Related Help Pages: Meniere's disease BPPV Dizziness

Relationship between BPPV and Meniere's Disease

Benign Paroxysmal Positional Vertigo is most often idiopathic (we don't know why it occurs), however, it can be associated with pathology of the ear. Ninety percent of BPPV cases are idiopathic, while 10% are associated with either migraine disease, or endolymphatic hydrops. Migraine can predispose patients to recurrent BPPV due to spasm of the labyrinthine artery, which in turn causes ischemia of the otoconia which then disperse into the semicircular canals.

Endolymphatic hydrops is a condition whereby the inner ear membranes are overdistended. When the symptoms consist of fluctuations in hearing, aural fullness. aural pressure, tinnitus, and episodes of vertigo; one has the presumptive diagnosis of Meniere's disease. Classic Meniere's disease is less common than non-classic disease, where any one or more of the symptoms may be present.

When the fluids of the vestibule are over-distended, otoconia may disperse into the semicircular canals as well. Importantly, this is not the same as a ''Meniere's attack.'' Meniere's attacks typically consist of vertigo lasting 20 minutes or longer, and is not positional in nature. However, Meniere's attacks can last up to 24 hours, and are frequently associated with nausea, vomiting, prostration and other autonomic phenomenon.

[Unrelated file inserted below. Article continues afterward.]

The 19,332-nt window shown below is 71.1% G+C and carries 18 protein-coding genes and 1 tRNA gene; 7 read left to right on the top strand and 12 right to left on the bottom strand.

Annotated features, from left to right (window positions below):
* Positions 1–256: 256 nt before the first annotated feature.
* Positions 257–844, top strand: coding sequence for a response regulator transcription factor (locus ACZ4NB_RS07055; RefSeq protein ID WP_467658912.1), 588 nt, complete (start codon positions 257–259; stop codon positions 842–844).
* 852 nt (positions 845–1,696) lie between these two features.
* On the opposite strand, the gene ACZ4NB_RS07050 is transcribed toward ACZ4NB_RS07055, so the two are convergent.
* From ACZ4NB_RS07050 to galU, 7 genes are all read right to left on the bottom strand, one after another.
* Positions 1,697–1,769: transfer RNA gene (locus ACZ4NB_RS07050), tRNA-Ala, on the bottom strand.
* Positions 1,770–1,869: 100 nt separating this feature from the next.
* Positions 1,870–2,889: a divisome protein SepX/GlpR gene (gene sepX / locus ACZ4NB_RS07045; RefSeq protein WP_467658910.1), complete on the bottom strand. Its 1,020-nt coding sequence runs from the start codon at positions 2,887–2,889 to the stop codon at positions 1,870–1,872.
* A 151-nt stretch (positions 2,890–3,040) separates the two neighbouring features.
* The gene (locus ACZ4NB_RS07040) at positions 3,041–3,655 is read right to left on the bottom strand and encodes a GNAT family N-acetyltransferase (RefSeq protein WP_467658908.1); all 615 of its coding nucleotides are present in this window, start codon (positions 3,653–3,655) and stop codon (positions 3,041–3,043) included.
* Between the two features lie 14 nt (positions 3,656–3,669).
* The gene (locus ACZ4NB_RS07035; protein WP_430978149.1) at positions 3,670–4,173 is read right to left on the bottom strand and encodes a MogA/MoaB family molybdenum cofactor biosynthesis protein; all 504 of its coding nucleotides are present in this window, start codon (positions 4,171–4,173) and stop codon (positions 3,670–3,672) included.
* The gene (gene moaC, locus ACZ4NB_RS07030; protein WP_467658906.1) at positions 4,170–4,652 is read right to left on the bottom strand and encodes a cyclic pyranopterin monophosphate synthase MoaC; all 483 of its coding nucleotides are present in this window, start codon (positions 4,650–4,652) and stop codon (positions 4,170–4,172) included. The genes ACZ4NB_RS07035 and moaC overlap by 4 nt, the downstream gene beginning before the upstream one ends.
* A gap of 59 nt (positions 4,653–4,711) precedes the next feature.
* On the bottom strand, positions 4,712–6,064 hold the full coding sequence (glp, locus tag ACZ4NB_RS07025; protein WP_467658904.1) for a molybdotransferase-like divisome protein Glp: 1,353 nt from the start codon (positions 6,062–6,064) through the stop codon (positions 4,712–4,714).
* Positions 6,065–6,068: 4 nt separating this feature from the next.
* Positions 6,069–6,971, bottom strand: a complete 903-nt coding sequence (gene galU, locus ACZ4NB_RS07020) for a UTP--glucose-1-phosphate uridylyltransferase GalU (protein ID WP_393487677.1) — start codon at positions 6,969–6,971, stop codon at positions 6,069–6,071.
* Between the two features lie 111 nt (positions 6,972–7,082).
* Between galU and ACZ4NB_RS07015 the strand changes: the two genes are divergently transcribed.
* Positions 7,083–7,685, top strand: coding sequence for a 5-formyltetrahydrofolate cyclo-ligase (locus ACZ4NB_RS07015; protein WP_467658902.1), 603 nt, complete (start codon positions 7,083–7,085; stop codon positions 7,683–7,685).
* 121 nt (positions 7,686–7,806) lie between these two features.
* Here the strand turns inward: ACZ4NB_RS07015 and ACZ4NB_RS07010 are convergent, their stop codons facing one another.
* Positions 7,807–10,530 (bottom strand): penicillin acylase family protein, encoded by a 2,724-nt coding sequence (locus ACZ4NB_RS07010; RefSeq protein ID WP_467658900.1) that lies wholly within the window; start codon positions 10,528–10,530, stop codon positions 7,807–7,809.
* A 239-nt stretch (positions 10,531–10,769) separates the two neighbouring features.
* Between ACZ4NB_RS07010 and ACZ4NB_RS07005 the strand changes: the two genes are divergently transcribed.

Both migraine and endolymphatic hydrops have familial tendencies, although neither have specific genetic loci identified. BPPV is so incredibly common, that a familial trait would be hard to establish. Familial hearing loss, and BPPV certainly could be associated, however once again, both entities are so common, that gene sequencing to establish a causal relationship would be nearly impossible.

BPPV treatment often involves canal repositioning maneuvers, as well as preventative measures for the underlying vasospasm. Treatment of BPPV, in conjunction with endolymphatic hydrops consists of a low salt diet, diuretics and a canal repositioning maneuver.

The best course of action for patients suspected of having Meniere's or BPPV is to consult a neurotologist for evaluation of the signs and symptoms of BPPV, and to rule in or out the possibility of either endolyphatic hydrops or migraine.

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